Subscripts enable you to query instances of a type by writing one or more values in square brackets after the instance name. Their syntax is similar to both instance method syntax and computed property syntax. You write subscript definitions with the subscript keyword, and specify one or more input parameters and a return type, in the same way as instance methods. Unlike instance methods, subscripts can be read-write or read-only. This behavior is communicated by a getter and setter in the same way as for computed properties:

subscript(index: Int) -> Int {
   get {
       // return an appropriate subscript value here
   set(newValue) {
       // perform a suitable setting action here

The type of newValue is the same as the return value of the subscript. As with computed properties, you can choose not to specify the setter’s (newValue) parameter. A default parameter called newValue is provided to your setter if you do not provide one yourself.

As with read-only computed properties, you can simplify the declaration of a read-only subscript by removing the get keyword and its braces:

subscript(index: Int) -> Int {
   // return an appropriate subscript value here

example of a read-only subscript implementation

struct TimesTable {
   let multiplier: Int
   subscript(index: Int) -> Int {
       return multiplier * index
let threeTimesTable = TimesTable(multiplier: 3)
print(“six times three is (threeTimesTable[6])”)
// Prints “six times three is 18”

Subscript Usage

Subscripts are typically used as a shortcut for accessing the member elements in a collection, list, or sequence. You are free to implement subscripts in the most appropriate way for your particular class or structure’s functionality.

For example, Swift’s Dictionary type 

var numberOfLegs = [“spider”: 8, “ant”: 6, “cat”: 4]
numberOfLegs[“bird”] = 2

Subscript Options

Subscripts can take any number of input parameters, and these input parameters can be of any type. Subscripts can also return any type. Subscripts can use variadic parameters(정해지지 않은 수의 변수 즉 여러개의 parameters), but they can’t use in-out parameters(값을 받고 계산된 값을 되돌리는 경우) or provide default parameter values.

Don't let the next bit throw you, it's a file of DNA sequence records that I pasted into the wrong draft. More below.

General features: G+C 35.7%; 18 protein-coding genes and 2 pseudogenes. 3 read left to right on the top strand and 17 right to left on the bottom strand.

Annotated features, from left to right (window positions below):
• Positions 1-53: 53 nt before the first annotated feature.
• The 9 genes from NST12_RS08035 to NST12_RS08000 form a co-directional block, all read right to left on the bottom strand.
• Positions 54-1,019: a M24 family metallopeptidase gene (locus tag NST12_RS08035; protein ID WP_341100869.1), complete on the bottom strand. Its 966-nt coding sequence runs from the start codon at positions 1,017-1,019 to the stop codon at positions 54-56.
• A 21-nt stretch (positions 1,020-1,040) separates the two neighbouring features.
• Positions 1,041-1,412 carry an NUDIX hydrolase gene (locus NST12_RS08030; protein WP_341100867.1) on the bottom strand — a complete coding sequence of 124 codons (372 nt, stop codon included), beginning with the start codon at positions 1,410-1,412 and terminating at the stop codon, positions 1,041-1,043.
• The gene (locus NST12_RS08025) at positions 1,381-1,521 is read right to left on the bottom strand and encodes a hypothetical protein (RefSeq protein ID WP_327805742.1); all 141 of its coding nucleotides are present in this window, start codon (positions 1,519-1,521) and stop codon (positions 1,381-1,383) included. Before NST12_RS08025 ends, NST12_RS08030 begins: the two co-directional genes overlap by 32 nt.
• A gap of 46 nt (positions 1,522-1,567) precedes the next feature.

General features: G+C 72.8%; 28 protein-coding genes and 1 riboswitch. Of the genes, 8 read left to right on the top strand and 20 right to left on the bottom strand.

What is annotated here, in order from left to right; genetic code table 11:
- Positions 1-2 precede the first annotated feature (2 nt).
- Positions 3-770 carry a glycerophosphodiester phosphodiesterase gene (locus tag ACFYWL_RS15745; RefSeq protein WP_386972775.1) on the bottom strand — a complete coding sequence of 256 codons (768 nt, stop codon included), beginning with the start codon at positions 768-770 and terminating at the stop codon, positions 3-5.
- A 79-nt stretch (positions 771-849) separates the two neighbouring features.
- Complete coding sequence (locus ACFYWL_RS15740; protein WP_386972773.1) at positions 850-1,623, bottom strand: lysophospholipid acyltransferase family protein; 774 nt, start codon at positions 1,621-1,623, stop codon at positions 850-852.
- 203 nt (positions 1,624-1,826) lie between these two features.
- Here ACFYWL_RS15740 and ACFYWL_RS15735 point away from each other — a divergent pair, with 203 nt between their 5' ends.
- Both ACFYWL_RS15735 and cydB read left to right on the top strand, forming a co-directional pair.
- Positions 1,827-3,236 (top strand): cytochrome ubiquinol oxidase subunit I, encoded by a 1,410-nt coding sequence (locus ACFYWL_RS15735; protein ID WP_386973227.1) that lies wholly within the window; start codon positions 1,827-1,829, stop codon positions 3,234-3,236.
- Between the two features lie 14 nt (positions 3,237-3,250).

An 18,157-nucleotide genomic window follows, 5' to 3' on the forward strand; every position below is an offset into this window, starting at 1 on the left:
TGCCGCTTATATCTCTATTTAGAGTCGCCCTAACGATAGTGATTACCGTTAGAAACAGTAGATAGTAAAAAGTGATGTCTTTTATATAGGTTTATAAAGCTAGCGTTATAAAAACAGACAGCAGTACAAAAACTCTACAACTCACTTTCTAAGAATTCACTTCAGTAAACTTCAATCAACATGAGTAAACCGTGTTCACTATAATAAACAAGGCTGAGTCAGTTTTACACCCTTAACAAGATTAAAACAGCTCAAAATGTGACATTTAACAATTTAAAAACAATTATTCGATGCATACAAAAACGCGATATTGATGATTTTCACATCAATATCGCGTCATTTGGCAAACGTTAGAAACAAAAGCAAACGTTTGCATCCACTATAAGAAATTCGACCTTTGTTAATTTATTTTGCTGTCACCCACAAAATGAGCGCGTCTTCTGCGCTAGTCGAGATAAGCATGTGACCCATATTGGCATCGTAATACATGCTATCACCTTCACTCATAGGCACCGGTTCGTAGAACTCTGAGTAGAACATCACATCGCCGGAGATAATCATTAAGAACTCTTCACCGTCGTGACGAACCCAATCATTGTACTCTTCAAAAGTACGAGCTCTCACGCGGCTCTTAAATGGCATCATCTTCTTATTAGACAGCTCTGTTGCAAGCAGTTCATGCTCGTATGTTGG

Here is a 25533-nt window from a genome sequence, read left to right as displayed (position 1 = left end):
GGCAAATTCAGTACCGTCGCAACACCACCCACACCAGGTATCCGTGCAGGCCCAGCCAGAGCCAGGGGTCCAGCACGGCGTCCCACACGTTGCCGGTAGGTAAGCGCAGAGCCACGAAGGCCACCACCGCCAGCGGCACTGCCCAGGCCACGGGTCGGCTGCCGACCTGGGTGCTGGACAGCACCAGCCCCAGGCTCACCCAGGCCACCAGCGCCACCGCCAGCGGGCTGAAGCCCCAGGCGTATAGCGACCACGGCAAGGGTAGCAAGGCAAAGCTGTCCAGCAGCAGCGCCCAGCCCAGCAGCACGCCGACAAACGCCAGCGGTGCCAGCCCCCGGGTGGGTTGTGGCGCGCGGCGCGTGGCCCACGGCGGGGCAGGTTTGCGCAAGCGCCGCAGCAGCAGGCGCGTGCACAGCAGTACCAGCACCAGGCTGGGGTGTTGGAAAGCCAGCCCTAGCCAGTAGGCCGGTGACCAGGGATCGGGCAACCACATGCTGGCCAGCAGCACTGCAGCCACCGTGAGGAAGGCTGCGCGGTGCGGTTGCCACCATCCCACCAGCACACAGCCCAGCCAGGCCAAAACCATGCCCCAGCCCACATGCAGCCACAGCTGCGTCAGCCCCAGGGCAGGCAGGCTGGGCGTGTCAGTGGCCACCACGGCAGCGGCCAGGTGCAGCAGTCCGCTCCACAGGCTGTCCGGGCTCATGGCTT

A class or structure can provide as many subscript implementations as it needs, and the appropriate subscript to be used will be inferred based on the types of the value or values that are contained within the subscript brackets at the point that the subscript is used. This definition of multiple subscripts is known as subscript overloading.

While it is most common for a subscript to take a single parameter, you can also define a subscript with multiple parameters if it is appropriate for your type. The following example defines a Matrix structure, which represents a two-dimensional matrix of Double values. The Matrix structure’s subscript takes two integer parameters:

struct Matrix {
   let rows: Int, columns: Int
   var grid: [Double]
   init(rows: Int, columns: Int) {
       self.rows = rows
       self.columns = columns

       // 첫번째 파라미터는 값, 두번째 파라미터는 array 요소의 갯수

       // 참조 

Creating an Array with a Default Value.

       grid = Array(repeating: 0.0, count: rows * columns)
   func indexIsValid(row: Int, column: Int) -> Bool {
       return row >= 0 && row < rows && column >= 0 && column < columns
   subscript(row: Int, column: Int) -> Double {
       get {
           assert(indexIsValid(row: row, column: column), “Index out of range”)
           return grid[(row * columns) + column]
       set {
           assert(indexIsValid(row: row, column: column), “Index out of range”)
           grid[(row * columns) + column] = newValue

var matrix = Matrix(rows: 2, columns: 2)

matrix[0, 1] = 1.5
matrix[1, 0] = 3.2

func indexIsValid(row: Int, column: Int) -> Bool {
   return row >= 0 && row < rows && column >= 0 && column < columns

let someValue = matrix[2, 2]
// this triggers an assert, because [2, 2] is outside of the matrix bounds

Swift type properties – Cosmin Mircea – Medium